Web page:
Bono tells me he feels honoured to have been asked to come to Nelson Mandela's memorial service.
Bill Clinton has responded to Bono's impersonation attempt with his own impression of the U2 singer.
Appearing on Piers Morgan's CNN talk show, Clinton pulled on a pair of dark glasses before trying out an Irish accent.
Earlier this week Bono delighted the crowd at a Clinton Global Initiative event with a striking impression of the former US president.
U2 singer Bono has been showing off his best American drawl as he impersonated for Bill Clinton.
As he waited for the former US president on stage at the Clinton Global Initiative in New York, Bono began a striking impersonation of Mr Clinton.
To the obvious delight of the audience the U2 frontman described how Clinton "thought he was one his roadies" the first time they met before listing their humanitarian achievements.
When Mr Clinton did arrive the Irish singer leapt back in to his own seat as the former president said he "must be really easy to make fun of."
Bono filled in for Bill Clinton at a meeting of heads of state and business leaders - by jumping into the former US President's chair and doing an impression of him.
The U2 star was on the panel of a meeting of the Clinton Global Initiative in New York, and took over when the politician was late arriving on stage.
Irish rock star Bono has been awarded the highest cultural honour of France, and was praised for waging "some of the greatest wars of our time."
The U2 front man was presented the Commander of the Order of Arts and Letters by French minister of culture Aurelie Filippetti, in a ceremony in Paris. Filippetti said:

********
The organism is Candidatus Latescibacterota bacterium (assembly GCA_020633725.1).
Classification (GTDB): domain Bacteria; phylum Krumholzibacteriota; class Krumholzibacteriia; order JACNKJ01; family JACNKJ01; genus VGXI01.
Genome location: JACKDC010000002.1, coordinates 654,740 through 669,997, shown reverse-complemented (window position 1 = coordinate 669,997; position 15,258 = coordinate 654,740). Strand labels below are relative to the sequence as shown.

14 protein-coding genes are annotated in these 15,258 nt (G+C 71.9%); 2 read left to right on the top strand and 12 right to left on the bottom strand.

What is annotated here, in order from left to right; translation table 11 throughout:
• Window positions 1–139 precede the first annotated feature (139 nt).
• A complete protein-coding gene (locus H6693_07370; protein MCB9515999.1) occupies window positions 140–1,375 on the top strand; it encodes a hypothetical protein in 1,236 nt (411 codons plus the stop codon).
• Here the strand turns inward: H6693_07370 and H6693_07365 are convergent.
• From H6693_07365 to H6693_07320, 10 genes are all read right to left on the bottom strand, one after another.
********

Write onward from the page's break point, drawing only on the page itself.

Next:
"Beyond notes and beyond words, you committed yourself and dedicated your fame and career to wage some of the greatest wars of our time. Not for charity's sake but in the name of Justice."
Accepting the award, Bono said he was hugely honoured by the accolade, but that it belonged to the band:
"This is a huge honour for me, but really it belongs to the band. I've got the biggest mouth and the loudest voice but the music we make comes from each other, [...] it is unspeakably special to receive an award from France for being an artist."
U2 frontman and aid campaigner Bono has told MSNBC:
What's key about today's announcement is that the President of the United States is supporting African ideas on how to fix their problem, their country owned, country devised plans.
That's what's different. It's partnership not the old paternalism. These are horizontal relationships not vertical ones.
The African people are saying to us they don't want aid as an ongoing basis, they need it now to help them to get to a place of independence. They are future consumers for the United States, the President is talking business, this is good. It's a whole new development paradigm I think today.